“Thank you all. (To Laura.) Thank you, darling. (Laughter) Laura has been very much engaged in this museum for a long time. She sits on the board. And we’re honored to be here. My first reaction is I hope all of our fellow citizens come and look at this place. It is fabulous.
Mr. President and first lady, vice president, chief justice, [Smithsonian Secretary] David [Skorton], thank you very much. The board. I do want to give a shout out to [museum director] Lonnie [Bunch]. It’s really important to understand this project would not and could not have happened without his drive, his energy and his optimism.
As Laura mentioned, 15 years ago, members from both parties – Congressman John Lewis and Sam Brownback, then-senator from Kansas – informed me that they were about to introduce legislation creating a new museum to share the stories and celebrate the achievements of African Americans. You know, it would be fair to say that the Congress and I did not always see eye to eye. If you know what I mean, Mr. President. (Laughter) But this is one issue where we strongly agreed. I was honored to sign the bill authorizing the construction of this national treasure. And I’m pleased it now stands where it has always belonged, on the National Mall.
This museum is an important addition to our country for many reasons. Here are three. First, it shows our commitment to truth. A great nation does not hide its history. It faces its flaws and corrects them. This museum tells the truth that a country founded on the promise of liberty held millions in chains. That the price of our union was America’s original sin.
From the beginning, some spoke to truth. John Adams, who called slavery an ‘evil of colossal magnitude,’ their voices were not heeded, and often not heard. But they were always known to a power greater than any on earth, one who loves his children and meant them to be free.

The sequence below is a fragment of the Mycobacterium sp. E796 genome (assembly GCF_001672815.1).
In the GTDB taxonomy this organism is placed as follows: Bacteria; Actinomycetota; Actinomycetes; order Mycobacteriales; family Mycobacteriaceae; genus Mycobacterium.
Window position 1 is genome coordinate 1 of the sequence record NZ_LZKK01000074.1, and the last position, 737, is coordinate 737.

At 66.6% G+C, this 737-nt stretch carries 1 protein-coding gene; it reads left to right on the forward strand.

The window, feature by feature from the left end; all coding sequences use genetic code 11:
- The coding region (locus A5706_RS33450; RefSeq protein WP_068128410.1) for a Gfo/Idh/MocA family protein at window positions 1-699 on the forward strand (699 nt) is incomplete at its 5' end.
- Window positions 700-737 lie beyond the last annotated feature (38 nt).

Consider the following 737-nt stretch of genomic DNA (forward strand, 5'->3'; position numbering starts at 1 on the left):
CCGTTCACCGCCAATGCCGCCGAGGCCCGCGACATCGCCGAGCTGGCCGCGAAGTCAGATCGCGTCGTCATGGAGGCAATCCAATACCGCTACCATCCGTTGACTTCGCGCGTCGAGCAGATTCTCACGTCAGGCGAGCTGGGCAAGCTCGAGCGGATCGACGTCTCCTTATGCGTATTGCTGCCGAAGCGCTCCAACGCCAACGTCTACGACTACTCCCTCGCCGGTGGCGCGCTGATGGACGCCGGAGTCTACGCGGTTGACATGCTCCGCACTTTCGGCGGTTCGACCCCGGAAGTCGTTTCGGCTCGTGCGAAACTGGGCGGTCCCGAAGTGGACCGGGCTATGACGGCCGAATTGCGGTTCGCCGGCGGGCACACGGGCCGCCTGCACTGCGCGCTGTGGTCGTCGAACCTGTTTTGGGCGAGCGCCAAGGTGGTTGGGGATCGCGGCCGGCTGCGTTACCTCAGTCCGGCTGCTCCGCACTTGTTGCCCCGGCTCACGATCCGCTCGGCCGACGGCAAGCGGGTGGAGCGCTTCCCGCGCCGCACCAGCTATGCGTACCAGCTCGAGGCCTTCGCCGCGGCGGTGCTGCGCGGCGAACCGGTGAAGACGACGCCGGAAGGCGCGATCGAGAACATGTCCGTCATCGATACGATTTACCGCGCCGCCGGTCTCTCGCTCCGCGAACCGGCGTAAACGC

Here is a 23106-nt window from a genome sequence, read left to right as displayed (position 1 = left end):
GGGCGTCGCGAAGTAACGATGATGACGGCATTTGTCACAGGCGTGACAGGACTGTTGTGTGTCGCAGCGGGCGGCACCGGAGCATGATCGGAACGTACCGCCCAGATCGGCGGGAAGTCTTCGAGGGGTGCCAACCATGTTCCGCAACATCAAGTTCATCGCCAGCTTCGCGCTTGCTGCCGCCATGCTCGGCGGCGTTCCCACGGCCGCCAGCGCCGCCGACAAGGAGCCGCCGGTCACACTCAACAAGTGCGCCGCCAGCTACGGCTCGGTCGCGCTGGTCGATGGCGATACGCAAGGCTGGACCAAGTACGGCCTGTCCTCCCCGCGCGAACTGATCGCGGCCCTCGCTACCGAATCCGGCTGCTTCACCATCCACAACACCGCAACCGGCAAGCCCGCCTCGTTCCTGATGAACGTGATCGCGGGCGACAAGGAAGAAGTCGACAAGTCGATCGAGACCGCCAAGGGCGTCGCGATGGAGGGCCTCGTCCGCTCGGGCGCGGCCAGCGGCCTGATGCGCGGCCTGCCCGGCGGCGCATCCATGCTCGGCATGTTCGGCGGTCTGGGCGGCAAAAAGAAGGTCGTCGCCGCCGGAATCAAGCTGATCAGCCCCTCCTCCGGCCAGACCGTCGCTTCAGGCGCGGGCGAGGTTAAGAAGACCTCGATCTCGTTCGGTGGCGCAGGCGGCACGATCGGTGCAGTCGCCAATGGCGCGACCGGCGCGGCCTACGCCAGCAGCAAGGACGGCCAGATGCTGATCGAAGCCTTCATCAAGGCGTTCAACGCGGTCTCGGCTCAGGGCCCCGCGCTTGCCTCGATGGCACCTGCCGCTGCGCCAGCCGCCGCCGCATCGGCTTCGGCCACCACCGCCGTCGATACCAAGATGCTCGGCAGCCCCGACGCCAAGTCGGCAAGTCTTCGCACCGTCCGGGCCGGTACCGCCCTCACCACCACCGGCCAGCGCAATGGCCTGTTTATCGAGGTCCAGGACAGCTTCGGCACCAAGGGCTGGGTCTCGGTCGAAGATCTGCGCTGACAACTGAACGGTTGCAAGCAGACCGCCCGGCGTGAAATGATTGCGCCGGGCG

Second, this museum shows America’s capacity to change. For centuries, slavery and segregation seemed permanent. Permanent parts of our national life. But not to Nat Turner or Frederick Douglass; Harriet Tubman; Rosa Parks; or Martin Luther King Jr. All answered cruelty with courage and hope.
In a society governed by the people, no wrong lasts forever. After struggle and sacrifice, the American people, acting through the most democratic of means, amended the constitution that originally treated slaves as three-fifths of a person, to guarantee equal protection of the laws. After a decade of struggle, civil rights acts and voting rights act were finally enacted. Even today, the journey toward justice is still not complete. But this museum will inspire us to go farther and get there faster.
And finally, the museum showcases the talent of some of our finest Americans. The galleries celebrate not only African American equality, but African American greatness. I cannot help but note that a huge influence in my teenage years is honored here, the great Chuck Berry. (Laughter) Or my baseball idol growing up in far West Texas, the great Willie Mays. And of course, something I never really mastered, the ability to give a good speech, but Thurgood Marshall sure could. And some of you may know I’m a fledgling painter, a struggling artist. (Laughter) I have a new appreciation for the artists whose brilliant works are displayed here, people like Robert Duncanson, Henry Ossawa Tanner, Charles Henry Alston.
Our country is better and more vibrant because of their contributions and the contributions of millions of African Americans. No telling of American history is neither complete nor accurate without acknowledging them.
The lesson in this museum is that all Americans share a past and a future by staying true to our principles, righting injustice, and encouraging the empowerment of all. We will be an even greater nation for generations to come. I congratulate all those who played a role in creating this wonderful museum. May God bless us all.”